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that these scriptures are insufficient proofs of every man's being in a state of probation, in order to everlasting happiness or misery,

3. This is said ' to be evident from all the promises and threats recorded in the scripture, to engage all men to repent, and turn to God; for 'tis added, no such thing is, or can reasonably be offered to them who are already in a fixed state, either of happiness or misery. To which I reply, that the promises and threats recorded in the scripture, which relate to mens spiritual and eternal good, may be reduced to, and comprehended in these words; He that believeth and is baptized, shall be saved; be that believeth. not Mall be damned; which was the substance of the gospel ministry the apostles had in commission from Christ, to fulfil, and which might be exercised fully and throughly, supposing a fixed state of happiness and misery; since such a ministry might be, and is used, through the grace of God, to bring those who are designed for happiness into a state of grace meer for the same; and to leave others inexcusable, to discover the more, the corruption and vitiofity of their nature, and so co justify the righteous proceedings of God against them.

4. This is argued for * from all the exhortations of the holy scripture to men, to i Whitby, p. 306.


k Ibid.

watch and pray, that they enter not, and are not led into temptation, and from such scriptures which suppose men to be in danger by temptation; the passages referred to are, Matt. vi. 13. and xxvi. 41. Luke viii. 13. 1 Tbes. iii. 5. which only regard the saints, or fuch who profess to be to, and not all mankind. Beldes, if God has put all men into a state of probation, and this designed by temptation, how should any watch and pray not to enter or be led into it? Moreover, this state of probation is either a good one or a bad one ; if a good one, why Thould men watch and pray againit it? if a bad one, can it be reasonably lupposed that God has put men into it, in order to cheir everlasting good? and why then should it be contended for ?

5. This is said to be evident from the temptations of Saran, who goes about continually, seeking whom he may devour ; and 'tis added, to what end should he tempt, or endeavour to destroy the elect, or strive to hinder the progress of the gospel, or the conversion of any man; when luppofing a fixed state by the decrees of God, and a divine unfrustrable coeration on the hearts of men, he must know that his labour will certainly be in vain : To wrich I aniwer, That Satan has not the tec'scrie is his

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keeping; nor does he know who are and who are not the elect of God, until this appears by the unfrustrable operation of God's grace on their hearts, and may be not even then: So that it is no wonder that he tempis, strives and endeavours to hinder the success of the gospel in their conversion, and to destroy them ; and when he does know who they are, endeavour to distress by his temptations, tho’ he cannor' destroy; and in ten thousand instances will hew his malice when he cannot Thew his power. Besides, the text referred to in i Pet. v. 8. carries in the sense of it the doctrine of a fixed state, when it supposes that there are some whom Satan may devour, and leaves a plain intimation that there are ochers whom he may not and cannot devour; who are the sheep of Christ, and being in his hands, neicher man nor devil will ever be able to pluck from thence. This is the sum of the proof offered in favour of this nocion, by a late celebrated writer, which how pertinent it is must be left to the confideration of others.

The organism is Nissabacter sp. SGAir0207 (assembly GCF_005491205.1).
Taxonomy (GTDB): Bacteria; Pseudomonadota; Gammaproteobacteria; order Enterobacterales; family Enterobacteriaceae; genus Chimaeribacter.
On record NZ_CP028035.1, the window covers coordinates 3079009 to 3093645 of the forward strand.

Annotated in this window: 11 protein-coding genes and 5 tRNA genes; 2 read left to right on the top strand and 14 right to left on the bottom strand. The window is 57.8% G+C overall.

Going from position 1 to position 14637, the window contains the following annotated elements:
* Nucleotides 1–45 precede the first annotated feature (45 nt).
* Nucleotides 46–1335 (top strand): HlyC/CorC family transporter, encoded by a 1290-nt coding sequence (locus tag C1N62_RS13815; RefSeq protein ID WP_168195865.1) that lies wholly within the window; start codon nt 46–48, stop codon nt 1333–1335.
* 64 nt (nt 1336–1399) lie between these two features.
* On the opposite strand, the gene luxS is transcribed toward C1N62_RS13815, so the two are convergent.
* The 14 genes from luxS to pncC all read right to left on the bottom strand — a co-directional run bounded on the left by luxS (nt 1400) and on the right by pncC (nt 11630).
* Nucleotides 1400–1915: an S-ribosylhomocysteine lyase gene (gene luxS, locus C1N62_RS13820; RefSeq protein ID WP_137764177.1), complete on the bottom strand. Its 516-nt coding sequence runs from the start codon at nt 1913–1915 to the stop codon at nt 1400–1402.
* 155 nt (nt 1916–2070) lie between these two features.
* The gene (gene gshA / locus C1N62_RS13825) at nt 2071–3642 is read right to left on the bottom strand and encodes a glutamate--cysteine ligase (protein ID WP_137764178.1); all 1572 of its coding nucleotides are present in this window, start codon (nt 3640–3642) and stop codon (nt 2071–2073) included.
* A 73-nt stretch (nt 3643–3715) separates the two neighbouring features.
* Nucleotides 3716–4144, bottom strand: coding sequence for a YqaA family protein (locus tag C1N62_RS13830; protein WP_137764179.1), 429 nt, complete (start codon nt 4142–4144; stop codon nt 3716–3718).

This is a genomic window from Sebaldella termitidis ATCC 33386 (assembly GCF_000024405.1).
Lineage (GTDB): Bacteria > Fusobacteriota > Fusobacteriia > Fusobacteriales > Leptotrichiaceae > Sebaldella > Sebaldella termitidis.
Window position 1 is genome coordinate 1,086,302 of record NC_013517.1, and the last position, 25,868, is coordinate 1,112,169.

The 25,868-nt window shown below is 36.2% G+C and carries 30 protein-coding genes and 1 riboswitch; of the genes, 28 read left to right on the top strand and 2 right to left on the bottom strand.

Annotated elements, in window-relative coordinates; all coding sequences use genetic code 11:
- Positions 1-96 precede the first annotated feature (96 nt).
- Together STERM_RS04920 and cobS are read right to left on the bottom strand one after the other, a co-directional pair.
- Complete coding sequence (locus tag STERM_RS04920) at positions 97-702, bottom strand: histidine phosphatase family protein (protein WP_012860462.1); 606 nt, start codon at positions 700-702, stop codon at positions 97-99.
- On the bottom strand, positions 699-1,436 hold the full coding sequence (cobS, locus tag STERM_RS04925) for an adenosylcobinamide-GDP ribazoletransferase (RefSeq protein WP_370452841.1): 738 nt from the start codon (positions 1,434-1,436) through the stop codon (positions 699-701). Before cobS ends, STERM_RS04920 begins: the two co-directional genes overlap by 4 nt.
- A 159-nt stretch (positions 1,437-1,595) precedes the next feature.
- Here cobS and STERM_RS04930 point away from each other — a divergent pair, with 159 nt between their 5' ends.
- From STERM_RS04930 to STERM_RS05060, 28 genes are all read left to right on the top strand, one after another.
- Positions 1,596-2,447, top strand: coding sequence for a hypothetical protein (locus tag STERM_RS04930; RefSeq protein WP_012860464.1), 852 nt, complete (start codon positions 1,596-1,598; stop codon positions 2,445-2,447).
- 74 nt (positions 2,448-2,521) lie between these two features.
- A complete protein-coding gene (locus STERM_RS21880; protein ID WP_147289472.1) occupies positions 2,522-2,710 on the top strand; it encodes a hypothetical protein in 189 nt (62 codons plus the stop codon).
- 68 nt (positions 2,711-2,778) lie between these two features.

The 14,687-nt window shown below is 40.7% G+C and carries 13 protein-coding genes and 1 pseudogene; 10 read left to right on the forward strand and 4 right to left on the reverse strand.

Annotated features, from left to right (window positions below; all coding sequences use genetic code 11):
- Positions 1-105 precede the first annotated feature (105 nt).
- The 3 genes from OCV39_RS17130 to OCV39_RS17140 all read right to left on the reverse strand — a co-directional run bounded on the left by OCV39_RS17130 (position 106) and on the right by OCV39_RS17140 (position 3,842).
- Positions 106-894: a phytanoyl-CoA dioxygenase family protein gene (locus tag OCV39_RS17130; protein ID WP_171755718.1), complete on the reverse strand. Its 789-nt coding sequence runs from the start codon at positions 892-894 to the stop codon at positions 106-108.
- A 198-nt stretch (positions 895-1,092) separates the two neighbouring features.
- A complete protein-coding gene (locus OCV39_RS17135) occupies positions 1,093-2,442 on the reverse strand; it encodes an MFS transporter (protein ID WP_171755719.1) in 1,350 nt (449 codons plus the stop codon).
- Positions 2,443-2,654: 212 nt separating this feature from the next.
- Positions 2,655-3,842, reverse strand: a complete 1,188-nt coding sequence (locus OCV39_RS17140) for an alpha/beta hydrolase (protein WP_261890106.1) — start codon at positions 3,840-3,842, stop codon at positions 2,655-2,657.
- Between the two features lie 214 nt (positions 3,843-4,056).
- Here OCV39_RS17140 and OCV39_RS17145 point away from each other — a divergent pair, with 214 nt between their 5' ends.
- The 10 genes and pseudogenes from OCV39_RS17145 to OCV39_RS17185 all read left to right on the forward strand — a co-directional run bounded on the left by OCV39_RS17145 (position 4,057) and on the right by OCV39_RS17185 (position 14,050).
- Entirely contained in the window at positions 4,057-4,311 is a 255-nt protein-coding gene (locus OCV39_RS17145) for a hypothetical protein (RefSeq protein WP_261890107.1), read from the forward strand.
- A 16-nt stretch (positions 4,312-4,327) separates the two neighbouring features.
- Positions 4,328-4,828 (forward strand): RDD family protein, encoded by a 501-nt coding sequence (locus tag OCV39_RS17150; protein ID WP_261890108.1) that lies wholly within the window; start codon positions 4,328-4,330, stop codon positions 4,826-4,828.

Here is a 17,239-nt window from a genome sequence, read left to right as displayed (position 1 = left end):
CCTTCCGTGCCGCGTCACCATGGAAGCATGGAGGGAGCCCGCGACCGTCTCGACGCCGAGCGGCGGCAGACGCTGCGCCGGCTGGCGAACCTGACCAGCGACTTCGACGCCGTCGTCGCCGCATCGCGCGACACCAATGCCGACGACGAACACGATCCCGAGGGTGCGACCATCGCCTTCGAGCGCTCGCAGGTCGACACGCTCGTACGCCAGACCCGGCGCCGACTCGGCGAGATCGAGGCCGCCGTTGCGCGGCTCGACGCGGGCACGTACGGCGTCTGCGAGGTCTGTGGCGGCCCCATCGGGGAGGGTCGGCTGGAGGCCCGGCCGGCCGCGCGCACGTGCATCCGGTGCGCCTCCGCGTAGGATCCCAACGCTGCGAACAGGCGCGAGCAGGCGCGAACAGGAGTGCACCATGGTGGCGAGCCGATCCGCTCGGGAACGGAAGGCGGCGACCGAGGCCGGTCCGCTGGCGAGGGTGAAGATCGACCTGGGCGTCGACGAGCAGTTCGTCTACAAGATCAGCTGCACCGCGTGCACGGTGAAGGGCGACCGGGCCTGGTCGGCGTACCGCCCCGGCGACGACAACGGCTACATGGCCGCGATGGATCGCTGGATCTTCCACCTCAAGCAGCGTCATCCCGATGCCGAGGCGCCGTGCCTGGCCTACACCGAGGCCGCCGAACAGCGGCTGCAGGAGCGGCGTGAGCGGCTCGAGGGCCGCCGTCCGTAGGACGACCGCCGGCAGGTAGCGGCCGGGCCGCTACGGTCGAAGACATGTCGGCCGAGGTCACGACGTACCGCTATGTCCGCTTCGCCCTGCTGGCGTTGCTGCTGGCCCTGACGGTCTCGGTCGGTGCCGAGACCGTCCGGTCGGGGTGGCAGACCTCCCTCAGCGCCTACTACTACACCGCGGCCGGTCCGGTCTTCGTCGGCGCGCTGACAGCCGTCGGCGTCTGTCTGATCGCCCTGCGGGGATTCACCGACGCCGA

III. What reason there is to conclude chat the state of man in this world is not such a state ?

1. Angels and man both, have been in a state of probation already, in which their free-will, and power to obey the commands of God have been sufficiently tried ; which

trial has issued in the fall and ruin of a large number of angels, and of the whole race v mankind; and therefore it is not reasonable to suppofe that God would put man into such a state again; but rather provide in another way for the good of ihose he designed to bring to everlasting happiness.

2. If men were in a state of probation, they ought to be on equal ground, enjoying equal privileges and advadsazes; wimsen's this is not the case; forme lieve Dinly! dim light and weak la x <f "L", Wine others enjoy the momentin, these some base 25, means of grace,

ELEK . have the 9:205"> 3? them, oises ke 13. men insan ed for, :42: would be a

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whom he justified, them he also glorified, Rom. ix. il. and viii. 29, 30.

4. This notion puts man's salvation on the foot of his obedience and works, contrary to the scriptures, to the merits of Christ, and to the grace of God; it ascribes more to the free will of man than to the free grace of God, and lays a foundation for boasting in the creature.

5. Such a state of probation is contrary to all those scriptures which represent the faints to be now in a saved state, and as having everlasting life ; such as Eph. ii. 8. V. 24. and vi.

47 In a word, it destroys the doctrine of afsurance, and leaves the saints themselves in a most uncomfortable condition, because it leaves them in a most precarious, unsercled, yea, dangerous one.

8. John


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